“Over time, I hope that we are seen as a metaverse company, and I want to anchor our work and our identity on what we’re building towards,” Facebook co-founder Mark Zuckerberg declared late last month at a virtual conference in which a digital avatar of the tech exec was showcased in a skeleton costume.
Amid severe blowback from whistleblower leaks and heightened pressure for regulation, the social media giant has slid into a new skin of its own to rebrand itself as Meta Platforms Inc. (Nasdaq:FB).
The rebrand brought mainstream attention to a concept already being deployed within the tech sector for years. And while giants like Meta Platforms are all in on the metaverse, the path to adoption for the B.C. business community appears more jagged.
The metaverse refers to an evolution of the internet, whereby immersive digital worlds take the place of staring at 2D screens for everyday interactions such as shopping or hanging out with friends. Don a pair of VR goggles or hold up a smartphone to one’s eye-line and users can chat with their real estate agent in real time while touring a digital twin of a home on the market.
“Vancouver, actually, I would say is ahead of the curve when it comes to being part of the industry,” said Matt Burns, founder and chief innovation officer of BentoHR, who last year organized the Global HR Summit that saw all 60 speakers don Oculus Quest headsets to engage with audiences in an artificially rendered environment.
While the VR/AR Association’s Vancouver chapter estimates the city is the world’s second-largest VR hub with about 200 firms based here, Burns said “we’re a little bit slower to adopt technological changes than markets like Toronto or New York or San Francisco. But I think that’s going to shift because we have such a strong presence of the technology here, which is rare in the worldwide landscape.”
Despite adoption being potentially slower on the West Coast, Vancouver’s historical mix of gaming, visual effects and animation studios means the city will be among the global leaders for developing applications.
Burns said there are still notable barriers to entry for businesses getting on board with the metaverse, such as the perceived high cost of the hardware involved.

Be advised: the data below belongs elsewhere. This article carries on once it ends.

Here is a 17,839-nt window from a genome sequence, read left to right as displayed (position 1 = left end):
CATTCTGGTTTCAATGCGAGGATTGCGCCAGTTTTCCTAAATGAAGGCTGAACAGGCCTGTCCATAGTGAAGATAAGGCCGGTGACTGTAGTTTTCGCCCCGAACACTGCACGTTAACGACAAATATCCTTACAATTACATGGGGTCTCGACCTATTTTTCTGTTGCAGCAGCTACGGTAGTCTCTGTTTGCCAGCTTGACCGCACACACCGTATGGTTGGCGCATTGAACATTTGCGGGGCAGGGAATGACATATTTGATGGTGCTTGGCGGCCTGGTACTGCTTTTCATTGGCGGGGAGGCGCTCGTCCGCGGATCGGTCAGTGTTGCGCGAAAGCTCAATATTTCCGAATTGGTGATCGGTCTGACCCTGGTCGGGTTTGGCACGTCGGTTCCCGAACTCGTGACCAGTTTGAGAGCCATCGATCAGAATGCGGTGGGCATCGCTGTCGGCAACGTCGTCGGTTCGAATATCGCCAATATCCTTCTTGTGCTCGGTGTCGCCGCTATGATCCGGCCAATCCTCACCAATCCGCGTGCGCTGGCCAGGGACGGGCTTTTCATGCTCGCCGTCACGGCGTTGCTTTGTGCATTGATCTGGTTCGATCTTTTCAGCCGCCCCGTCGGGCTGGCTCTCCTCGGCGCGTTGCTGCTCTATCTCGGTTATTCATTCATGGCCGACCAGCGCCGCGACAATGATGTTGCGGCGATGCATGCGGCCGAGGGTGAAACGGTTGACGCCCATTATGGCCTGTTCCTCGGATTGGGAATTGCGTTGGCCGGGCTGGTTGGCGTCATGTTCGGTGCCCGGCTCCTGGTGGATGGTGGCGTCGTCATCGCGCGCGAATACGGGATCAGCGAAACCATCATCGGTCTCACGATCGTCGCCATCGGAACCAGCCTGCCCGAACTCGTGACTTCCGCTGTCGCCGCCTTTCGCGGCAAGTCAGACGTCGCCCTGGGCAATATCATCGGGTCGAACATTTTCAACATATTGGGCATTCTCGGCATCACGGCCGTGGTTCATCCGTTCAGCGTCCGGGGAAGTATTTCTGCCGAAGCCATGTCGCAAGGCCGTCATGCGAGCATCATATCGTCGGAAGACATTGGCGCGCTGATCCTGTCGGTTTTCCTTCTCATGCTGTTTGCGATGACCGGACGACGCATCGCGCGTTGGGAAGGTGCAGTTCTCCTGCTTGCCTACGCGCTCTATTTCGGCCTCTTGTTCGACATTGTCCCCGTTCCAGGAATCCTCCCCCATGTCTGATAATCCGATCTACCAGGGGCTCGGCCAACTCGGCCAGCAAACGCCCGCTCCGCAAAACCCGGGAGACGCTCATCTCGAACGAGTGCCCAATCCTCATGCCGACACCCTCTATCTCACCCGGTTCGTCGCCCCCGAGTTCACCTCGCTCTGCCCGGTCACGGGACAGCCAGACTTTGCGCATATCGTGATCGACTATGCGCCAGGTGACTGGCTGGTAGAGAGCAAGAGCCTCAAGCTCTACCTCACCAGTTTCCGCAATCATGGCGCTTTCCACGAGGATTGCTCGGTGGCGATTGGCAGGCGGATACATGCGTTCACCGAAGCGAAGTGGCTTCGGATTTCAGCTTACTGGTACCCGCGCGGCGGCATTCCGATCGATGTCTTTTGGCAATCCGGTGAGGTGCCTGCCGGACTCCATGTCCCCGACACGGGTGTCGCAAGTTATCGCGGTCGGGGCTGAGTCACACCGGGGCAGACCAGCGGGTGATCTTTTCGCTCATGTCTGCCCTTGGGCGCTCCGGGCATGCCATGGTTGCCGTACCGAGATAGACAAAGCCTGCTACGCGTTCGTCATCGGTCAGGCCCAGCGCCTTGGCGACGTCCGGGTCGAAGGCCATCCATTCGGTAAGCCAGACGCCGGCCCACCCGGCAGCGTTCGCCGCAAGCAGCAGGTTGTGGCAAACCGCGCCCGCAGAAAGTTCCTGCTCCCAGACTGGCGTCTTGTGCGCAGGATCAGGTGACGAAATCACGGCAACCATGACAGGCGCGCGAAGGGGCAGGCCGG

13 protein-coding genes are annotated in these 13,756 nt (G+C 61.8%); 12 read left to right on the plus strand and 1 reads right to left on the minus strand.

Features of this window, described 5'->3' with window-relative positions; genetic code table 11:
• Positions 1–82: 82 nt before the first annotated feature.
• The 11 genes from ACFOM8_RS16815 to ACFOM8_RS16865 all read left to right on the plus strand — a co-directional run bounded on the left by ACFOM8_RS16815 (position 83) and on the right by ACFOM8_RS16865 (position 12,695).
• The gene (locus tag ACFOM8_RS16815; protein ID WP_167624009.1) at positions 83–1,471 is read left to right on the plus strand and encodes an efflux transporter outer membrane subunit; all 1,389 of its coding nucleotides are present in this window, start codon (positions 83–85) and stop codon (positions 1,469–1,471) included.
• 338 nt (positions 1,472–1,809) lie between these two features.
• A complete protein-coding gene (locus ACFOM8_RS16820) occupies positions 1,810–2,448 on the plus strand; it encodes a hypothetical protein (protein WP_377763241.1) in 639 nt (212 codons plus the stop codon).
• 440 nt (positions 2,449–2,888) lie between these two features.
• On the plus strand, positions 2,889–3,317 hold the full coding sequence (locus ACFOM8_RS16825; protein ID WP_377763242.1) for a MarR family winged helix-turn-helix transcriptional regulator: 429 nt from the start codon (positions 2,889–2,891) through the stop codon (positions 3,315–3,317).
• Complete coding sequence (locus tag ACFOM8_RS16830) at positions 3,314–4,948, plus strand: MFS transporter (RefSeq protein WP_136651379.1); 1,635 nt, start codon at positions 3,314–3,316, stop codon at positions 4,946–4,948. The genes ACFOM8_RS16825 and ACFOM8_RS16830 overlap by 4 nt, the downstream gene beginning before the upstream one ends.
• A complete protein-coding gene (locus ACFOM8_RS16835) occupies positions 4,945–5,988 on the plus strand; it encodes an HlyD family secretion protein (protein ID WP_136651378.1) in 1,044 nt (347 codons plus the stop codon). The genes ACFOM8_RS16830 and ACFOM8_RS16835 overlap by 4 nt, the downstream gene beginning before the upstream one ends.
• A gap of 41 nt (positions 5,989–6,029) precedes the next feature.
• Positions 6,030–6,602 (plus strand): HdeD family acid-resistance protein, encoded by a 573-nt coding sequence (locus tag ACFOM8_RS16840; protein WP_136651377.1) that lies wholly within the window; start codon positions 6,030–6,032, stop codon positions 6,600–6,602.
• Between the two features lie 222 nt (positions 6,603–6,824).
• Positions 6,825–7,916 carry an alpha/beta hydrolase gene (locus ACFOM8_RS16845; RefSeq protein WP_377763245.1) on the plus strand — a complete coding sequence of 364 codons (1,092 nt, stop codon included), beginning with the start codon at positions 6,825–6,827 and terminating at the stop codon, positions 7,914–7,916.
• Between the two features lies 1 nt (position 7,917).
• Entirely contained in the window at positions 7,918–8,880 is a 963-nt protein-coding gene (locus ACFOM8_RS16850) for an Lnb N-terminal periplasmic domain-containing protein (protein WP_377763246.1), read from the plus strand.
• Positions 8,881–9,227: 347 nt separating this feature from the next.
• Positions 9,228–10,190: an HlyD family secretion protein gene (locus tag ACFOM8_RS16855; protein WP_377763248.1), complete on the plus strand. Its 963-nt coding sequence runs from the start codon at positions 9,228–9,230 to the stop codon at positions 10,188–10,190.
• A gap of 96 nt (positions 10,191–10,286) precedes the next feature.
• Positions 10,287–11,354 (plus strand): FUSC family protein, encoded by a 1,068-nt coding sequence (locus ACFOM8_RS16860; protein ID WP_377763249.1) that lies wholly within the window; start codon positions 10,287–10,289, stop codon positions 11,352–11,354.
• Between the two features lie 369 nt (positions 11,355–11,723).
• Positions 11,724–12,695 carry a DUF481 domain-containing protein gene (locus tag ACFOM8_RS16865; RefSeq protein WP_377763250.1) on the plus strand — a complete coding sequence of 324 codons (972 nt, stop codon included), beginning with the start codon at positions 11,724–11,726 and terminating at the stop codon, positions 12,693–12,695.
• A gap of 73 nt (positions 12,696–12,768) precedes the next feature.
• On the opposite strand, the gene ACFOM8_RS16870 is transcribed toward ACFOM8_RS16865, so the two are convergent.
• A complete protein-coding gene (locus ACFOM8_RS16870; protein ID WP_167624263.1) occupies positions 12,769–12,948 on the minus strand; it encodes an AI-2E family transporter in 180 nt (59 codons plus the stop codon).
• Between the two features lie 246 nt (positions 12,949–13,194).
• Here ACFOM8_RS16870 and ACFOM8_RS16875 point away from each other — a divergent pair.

A top-of-the-line headset such as Meta Platforms’ Oculus Quest 2 goes for US$300. But corporate giants like Walmart Inc. (NYSE:WMT) and Amazon.com Inc. (Nasdaq:AMNZ) are forking up the capital to invest in training workers in artificial worlds rather than in person.
“It’s going to take some time for SMBs to wrap their heads around it, but inside of three years, I would say a significant portion of organizations are going to have some abilities,” Burns said.
Meanwhile, there are low-barrier opportunities for people to dip their toes into the metaverse’s virtual worlds.
Attendees at Burns’ Global HR Summit had the option of putting on their own headgear to watch speakers, who appeared as cartoon-like avatars they created for themselves, or attendees could plug in using the less-immersive environment of a 2D computer monitor. Ultimately, about 25% of the 800-plus attendees opted for the VR environment, while the remainder watched the 2D livestream.
Meanwhile, b2b applications developed in B.C. had been ramping up long before the Meta Platforms rebrand.
TimberOps, a collaboration between VR studio Llamazoo Interactive Inc. and FPInnovations, has developed a platform that can sub in for expensive field trips for silviculture, harvesting and transportation planning through a process known as digital twinning.
Vancouver-based PrecisionOS has been developing VR training simulations for surgeons, while Surrey-based Conquer Experience Inc. sells its VR training products mostly to hospitals.
Last year, Finger Food Advanced Technology Group was acquired by Unity Technologies in the latter’s efforts to expand beyond gaming.
The Port Coquitlam company, best known for developing enterprise-focused applications for augmented reality headsets, was absorbed into Unity Industrial – a division focused on enterprise services in the realm of real-time 3D (RT3D) content.
And Vancouver-based Virtro Entertainment Inc. has been teaming up with Simon Fraser University’s School of Interactive Arts and Technology (SIAT) to develop simulations for health-care workers donning personal protective equipment in long-term care facilities.
The simulations feature “virtual humans” that have been programmed using artificial intelligence (AI) and machine learning to hold lifelike conversations with trainees.
Steve DiPaola, a SIAT professor who specializes in VR and AI, said such advances in virtual reality are injecting some humanity into the way people engage with technology, especially as workers become more isolated while working from home.
His research and oversight of SIAT’s iVizLab includes computer modelling of human expressions and emotion-gesture tracking.
“We have an avatar system that’s able to see if you were there,” DiPaola told BIV last year.
“[It] would see the emotions on your face, it would try and use those emotions within what you’re saying and then be emotive itself.”
Meanwhile, Themis Solutions Inc. (Clio) CEO Jack Newton said that while he found Zuckerberg’s presentation to be an “exciting and ambitious vision” for the metaverse, the business applications far outweigh the entertainment value Zuckerberg focused on.
“The concept of the metaverse, and augmented reality and virtual reality potentially [represents] a really important change and [bridges] that gap that I think all of us are feeling between in-person and a Zoom-based interaction model,” said Newtown, whose Burnaby-based legal-tech firm hit a US$1.6 billion valuation earlier this year. •